Sautrāntikas regarding the universality of undiscipline. According to the Vaibhāśikas, a
person who is undisciplined towards some creatures is undisciplined towards all beings. The
Sautrāntikas are more lenient in this regard in recognizing that one can be partially
undisciplined i.e., undisciplined in some respects and disciplined in others.

Naivasaṃvarāsaṃvara (neither discipline nor undiscipline) is defined in AS as the

wholesome and unwholesome actions of a person who has undertaken neither discipline nor
undiscipline. The ASBh’s explanation of such a person as one who is free from discipline and
undiscipline as it has been taught implies that "neither discipline nor undiscipline" includes
all those acts that have not been specifically taught (by the Buddha) as "discipline" or
"undiscipline". According to Bayer, 'The corresponding explanation at AKBh 205.13 is
extremely brief: "Restraint and non-restraint, and, what is different from those two: what is
neither restraint nor non-restraint."' However, it is possible to read the AKBh’s gloss on AK
4.37c-d which deals with the other avijñaptis after having covered disciple and undiscipline,
as dealing with naivasaṃvarāsaṃvara. This includes actions that produce avijñapti such as
gifts given to a person who is a "field" of a particular nature or actions such as vows
undertaken seriously but are not included in discipline or undiscipline.

Three qualities which lead to the accumulation of merit are dāna (charity), śila (moral
conduct), samudācāra (good conduct). They are elaborated in the AS and ASBh as follows.

[A] With regards to dāna:

 The karman of giving (dāna-karman) has non-greed (alobha), non-hatred (adveṣa) and
non-delusion (amoha) as its cause (nidāna), the corresponding intention (cetanā) as its
motivation (samuthāna), the object that is given as its basis (adhiṣṭhāna) and the vocal
and bodily performance in the giving up as its nature (svabhāva).
 The perfection of giving (dāna-sampat) consists of giving that is constant (abhīkṣṇa),
impartial (apakṣapāta), fully satisfying (icchā-paripūraṇa), unattached (aniśrita),
extensive (viśada), joyous (pramudita), deserving (pātra), correctly distributed among
relatives and strangers (parigraha-āgantuka-saṃvibhāga).
 The perfect gift (deya-sampadā) is an object that is not misappropriated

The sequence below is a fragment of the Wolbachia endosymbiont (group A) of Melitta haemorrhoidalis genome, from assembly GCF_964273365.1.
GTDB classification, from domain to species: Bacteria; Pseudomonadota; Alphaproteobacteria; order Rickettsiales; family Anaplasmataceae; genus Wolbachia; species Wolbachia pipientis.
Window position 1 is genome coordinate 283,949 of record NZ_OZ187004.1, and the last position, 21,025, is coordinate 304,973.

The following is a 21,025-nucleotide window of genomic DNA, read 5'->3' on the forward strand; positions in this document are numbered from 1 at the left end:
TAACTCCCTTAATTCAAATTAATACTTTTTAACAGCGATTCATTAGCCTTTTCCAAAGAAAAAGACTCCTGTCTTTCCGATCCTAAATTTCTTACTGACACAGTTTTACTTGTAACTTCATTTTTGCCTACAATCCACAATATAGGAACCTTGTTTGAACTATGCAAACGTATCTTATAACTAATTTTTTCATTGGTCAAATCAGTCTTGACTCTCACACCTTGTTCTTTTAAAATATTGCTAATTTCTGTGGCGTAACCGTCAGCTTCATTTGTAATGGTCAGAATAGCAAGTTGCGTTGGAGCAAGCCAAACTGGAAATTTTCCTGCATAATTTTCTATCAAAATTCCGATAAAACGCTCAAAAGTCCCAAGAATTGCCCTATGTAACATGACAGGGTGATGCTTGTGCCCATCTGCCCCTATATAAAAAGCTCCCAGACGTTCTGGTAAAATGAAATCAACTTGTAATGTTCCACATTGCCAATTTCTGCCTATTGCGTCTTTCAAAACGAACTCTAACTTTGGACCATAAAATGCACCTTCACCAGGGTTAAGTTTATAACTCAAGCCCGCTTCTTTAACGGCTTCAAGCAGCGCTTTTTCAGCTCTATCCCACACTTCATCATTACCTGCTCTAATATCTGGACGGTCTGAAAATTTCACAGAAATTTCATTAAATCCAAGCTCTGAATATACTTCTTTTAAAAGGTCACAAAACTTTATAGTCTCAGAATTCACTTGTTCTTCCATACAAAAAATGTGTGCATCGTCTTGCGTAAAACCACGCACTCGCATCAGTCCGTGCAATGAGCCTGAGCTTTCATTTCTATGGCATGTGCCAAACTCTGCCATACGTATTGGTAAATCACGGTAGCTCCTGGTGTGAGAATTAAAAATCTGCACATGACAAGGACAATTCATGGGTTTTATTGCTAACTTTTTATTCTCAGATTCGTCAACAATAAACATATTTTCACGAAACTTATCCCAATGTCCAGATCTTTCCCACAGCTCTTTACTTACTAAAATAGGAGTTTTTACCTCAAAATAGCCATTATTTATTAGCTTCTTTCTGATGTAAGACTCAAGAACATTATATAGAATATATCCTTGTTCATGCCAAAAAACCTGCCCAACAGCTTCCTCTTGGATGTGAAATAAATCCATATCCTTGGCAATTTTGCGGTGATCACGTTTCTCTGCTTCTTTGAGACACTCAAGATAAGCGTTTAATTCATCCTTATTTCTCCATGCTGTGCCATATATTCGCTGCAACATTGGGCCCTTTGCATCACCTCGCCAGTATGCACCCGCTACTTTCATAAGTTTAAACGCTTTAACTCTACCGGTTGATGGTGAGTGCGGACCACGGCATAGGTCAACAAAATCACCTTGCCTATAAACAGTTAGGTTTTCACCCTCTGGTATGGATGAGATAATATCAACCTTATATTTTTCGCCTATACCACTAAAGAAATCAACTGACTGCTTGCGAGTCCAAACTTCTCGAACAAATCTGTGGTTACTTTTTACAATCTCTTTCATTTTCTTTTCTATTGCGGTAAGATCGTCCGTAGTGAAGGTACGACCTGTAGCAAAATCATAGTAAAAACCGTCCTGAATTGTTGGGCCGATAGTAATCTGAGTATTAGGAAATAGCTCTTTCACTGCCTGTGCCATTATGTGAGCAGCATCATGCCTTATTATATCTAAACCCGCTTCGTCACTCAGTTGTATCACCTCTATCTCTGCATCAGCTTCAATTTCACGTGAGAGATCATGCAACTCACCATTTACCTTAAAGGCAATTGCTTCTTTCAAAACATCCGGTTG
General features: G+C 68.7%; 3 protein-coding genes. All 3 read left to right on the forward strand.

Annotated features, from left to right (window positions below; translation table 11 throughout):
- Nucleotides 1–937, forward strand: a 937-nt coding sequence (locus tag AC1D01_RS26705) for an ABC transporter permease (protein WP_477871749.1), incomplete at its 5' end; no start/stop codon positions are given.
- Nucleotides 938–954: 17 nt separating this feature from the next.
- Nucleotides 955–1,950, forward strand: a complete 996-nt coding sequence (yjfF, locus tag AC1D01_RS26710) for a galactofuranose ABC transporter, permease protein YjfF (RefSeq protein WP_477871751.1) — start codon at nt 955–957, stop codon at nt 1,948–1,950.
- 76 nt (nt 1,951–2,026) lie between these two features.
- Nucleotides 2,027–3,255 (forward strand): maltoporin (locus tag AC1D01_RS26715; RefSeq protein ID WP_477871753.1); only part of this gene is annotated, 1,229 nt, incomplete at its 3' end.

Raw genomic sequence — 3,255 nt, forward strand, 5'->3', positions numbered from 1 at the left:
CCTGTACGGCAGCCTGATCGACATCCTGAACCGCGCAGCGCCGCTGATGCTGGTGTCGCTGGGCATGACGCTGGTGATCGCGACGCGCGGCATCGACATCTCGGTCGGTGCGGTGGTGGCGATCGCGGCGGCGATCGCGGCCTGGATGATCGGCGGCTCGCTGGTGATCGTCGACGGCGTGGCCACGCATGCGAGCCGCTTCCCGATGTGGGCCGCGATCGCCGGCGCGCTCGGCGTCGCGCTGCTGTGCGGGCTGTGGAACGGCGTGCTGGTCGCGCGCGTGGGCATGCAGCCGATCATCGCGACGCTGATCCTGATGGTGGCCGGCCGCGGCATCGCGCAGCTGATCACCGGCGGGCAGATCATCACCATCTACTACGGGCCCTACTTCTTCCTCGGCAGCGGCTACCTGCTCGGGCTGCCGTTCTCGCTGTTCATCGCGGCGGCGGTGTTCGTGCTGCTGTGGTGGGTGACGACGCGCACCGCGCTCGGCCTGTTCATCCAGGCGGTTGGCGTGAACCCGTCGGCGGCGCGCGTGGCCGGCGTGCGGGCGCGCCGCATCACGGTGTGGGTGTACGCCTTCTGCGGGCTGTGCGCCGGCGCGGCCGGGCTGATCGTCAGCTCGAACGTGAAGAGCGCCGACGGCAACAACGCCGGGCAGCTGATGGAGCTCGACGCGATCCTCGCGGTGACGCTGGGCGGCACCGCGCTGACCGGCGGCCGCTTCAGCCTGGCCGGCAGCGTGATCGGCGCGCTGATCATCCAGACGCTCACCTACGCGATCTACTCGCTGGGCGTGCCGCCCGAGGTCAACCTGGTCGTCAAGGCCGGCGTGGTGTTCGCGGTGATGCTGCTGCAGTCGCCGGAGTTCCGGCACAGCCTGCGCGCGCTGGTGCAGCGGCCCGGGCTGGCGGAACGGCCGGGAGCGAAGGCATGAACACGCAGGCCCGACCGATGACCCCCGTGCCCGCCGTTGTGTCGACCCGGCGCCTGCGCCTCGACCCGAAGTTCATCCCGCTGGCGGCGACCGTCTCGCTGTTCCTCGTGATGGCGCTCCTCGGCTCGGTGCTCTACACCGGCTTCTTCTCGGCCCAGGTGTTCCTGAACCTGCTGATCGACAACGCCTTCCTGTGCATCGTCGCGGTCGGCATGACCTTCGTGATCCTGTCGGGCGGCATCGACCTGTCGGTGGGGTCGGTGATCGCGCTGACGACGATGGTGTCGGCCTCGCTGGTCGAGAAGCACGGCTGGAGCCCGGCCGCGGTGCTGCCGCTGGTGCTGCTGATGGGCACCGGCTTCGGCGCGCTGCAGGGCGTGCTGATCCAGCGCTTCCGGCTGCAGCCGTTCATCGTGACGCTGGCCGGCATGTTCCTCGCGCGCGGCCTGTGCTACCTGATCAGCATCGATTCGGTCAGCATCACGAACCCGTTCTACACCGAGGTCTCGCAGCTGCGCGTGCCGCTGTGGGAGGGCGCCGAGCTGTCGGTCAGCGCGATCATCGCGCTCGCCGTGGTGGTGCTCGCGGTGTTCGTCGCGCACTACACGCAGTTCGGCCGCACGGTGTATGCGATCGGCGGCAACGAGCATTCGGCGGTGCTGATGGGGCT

(anabhidrugdha), not robbed from another (aparāpahṛta), not stinking (akuthita), not
dirty (vimala), appropriate (kalpika) and earned by dharma (dharmārjita).

[B] With regards to discipline (śila):

the monk because his discipline

is restrained by prātimokṣa restraint is conducive to deliverence (niryāṇa)
is excellent in conduct and location is without reproach
dreads the tiniest vices is trained with utmost earnestness
is trained in the bases covers the full training

[C] The conduct (samudācāra) of body and speech of the monk:

is because it is
pure (pariśuddha) based on concentration
wholesome (kuśala) not mixed with defiled reflection
blameless (anavadya) free from ascetic celibacy for worldly matters
harmless (avyābadhya) non-disparaging and pleasant to others
conducive (anulomika) favourable for attaining nirvāṇa
appropriate (anucchavika) concealing good deeds and disclosing bad deeds
suitable (aupayika) attractive to fellow ascetics and approachable
proper (pratirūpa) without conceit towards the teachers
respectful (pradakṣiṇa) respectfully receptive of instrution
untormented (atapta) free from violent asceticism and misery
free of regret (ananutāpya) not regretful of the abandoned possessions
free of repentance (avipratisāra) accomplishes many wholesome activities

In conclusion, the Karman section of the AS concedes that it is not possible for ordinary
people to gain a complete understanding of the working out of karman. Some aspects of the
ripening of karma (karma-vipāka) are thinkable (cintya) while others are unthinkable
(acintya). According to the AS, the thinkable elements include:

1. wholesome actions produce a favourable ripening among good destinies

2. unwholesome action produce an unfavourable ripening among bad destinies

On the other hand, the following aspects are unthinkable:

1. how specific actions produce specific bodies

2. features of those actions such as their location, object, cause and ripening
3. how actions produce external phenomena
4. actions connected with jewels, mantras, medicines and medical treatment
5. the powers of the yogīs and bodhisattvas
6. the Buddha actions of the Buddhas


Primary Sources

 Asaṅga, Abhidharmasamuccaya. Trans. Achim Bayer (2010), Walpola Rahula (1971)

 Abhidharmasamuccayabāṣya (authorship disputed). Trans. Achim Bayer (2010)
 Vasubandhu, Abhidharmakośa. Trans. Pruden Leo (1988-90) fr. Louis de La Vallee
Poussin. (Vols. I & II)
 Vasubandhu, Abhidharmakośabhāṣya. Trans. Pruden Leo (1988-90) fr. Louis de La
Vallee Poussin. (Vols. I & II)
 Vasubandhu, Karmasiddhiprakaraṇa. Trans. Pruden Leo (1987) fr. Louis de La Vallee

Secondary Sources

 Alfonso, Verdu (1984). Early Buddhist Philosophy in the Light of the Four Noble
 Bayer, Achim (2010). The Theory of Karma in Abhidharmasamuccaya.
 Cox Collet, et al. (1998) Sarvāstivāda Buddhist Scholasticism.
 McDermott, James (1980). Karma and Rebirth in Early Buddhism. Chp 7 in "Karma
and Rebirth in Classical Indian Tradition" (Ed. Wendy Doniger O’Flaherty)
 McDermott, James (1984). Development in the Early Buddhist Concept of


 Edgerton, Buddhist Hybrid Dictionary

 Monier Williams, Sanskrit Dictionary